Washington's governor partially vetoed legislation that would have banned the sale, purchase and registration of new gas-powered vehicles in the state starting in 2030.
Gov. Jay Inslee had been expected to sign the Clean Cars 2030 legislation passed a month ago that would have instated the country's earliest ban of new gas-powered vehicle sales, starting with 2030 passenger and light-duty vehicle models. But on May 13, he vetoed the section that deals with phasing out gas-powered vehicles in favor of electric vehicles.
Inslee said he objected to a provision that tied the ban to a requirement that 75% of vehicles in the state be subject to a road usage fee. Road usage fees are seen as an alternative to gas taxes, which have been bringing in lower revenues as cars become more fuel efficient and electric vehicles grow in popularity.
In a statement about the partial veto, as printed by electrek, Inslee said, "...we cannot afford to link an important goal like getting to 100% zero-emission vehicles to a separate policy that will take time to design and implement."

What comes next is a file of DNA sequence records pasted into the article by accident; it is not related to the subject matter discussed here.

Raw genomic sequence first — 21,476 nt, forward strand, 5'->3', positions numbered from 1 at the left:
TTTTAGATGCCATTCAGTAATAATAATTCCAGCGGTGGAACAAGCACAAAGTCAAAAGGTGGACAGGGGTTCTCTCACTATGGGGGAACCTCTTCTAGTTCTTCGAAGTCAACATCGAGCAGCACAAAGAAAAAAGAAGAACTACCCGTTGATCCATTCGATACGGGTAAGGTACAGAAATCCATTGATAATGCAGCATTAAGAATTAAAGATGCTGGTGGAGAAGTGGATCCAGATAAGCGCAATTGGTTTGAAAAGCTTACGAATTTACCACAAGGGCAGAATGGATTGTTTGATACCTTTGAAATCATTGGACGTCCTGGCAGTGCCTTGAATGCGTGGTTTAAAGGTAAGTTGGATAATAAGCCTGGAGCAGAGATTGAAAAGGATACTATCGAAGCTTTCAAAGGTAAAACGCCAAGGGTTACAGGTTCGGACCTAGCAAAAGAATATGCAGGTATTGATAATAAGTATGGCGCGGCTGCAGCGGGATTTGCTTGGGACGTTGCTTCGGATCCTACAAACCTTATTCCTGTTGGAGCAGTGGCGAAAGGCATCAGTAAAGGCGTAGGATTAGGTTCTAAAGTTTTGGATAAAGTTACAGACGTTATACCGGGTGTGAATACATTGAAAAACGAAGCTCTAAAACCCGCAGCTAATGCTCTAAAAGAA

The statement also mentions his support of a national goal of zero-emissions vehicles by 2035.
California Gov. Gavin Newsome signed an executive order in September requiring that all passenger cars and trucks sold in the state have zero emissions starting in 2035. Massachusetts has enacted a similar ban by 2035.
Last month, a dozen governors called on President Joe Biden to support a ban on sales of new gas-powered cars and light trucks by 2035, Reuters reported. Inslee was among the governors signing the letter, as well as those from California, New York, Massachusetts, North Carolina, Connecticut, Hawaii, Maine, New Jersey, New Mexico, Oregon and Rhode Island.
Major auto manufacturers are also setting goals to end sales of gas-powered passenger cars and trucks. GM expects to end gas- and diesel-powered vehicle sales by 2035. Volvo plans to go fully electric by 2030. And Ford has said its European lineup will be electric by 2030.
As the push toward electric vehicles grows, so will come the need to rely less on gas taxes to fund road and bridge construction and maintenance. Debates are occurring in Congress and at the state level on proposals to charge by vehicle miles traveled. States, such as Oregon, have been experimenting with voluntary VMT initiatives in which drivers are charged per mile driven and then receive an offsetting refund for gas taxes they paid.
As for Inslee, he said in his statement he is committed to zero-emissions vehicles and is also open to discussing a road usage fee as part of a larger transportation revenue debate. "Yet setting and achieving a goal of 100% electric vehicles is too important to tie to the implementation of a separate policy like the road usage charge," he said.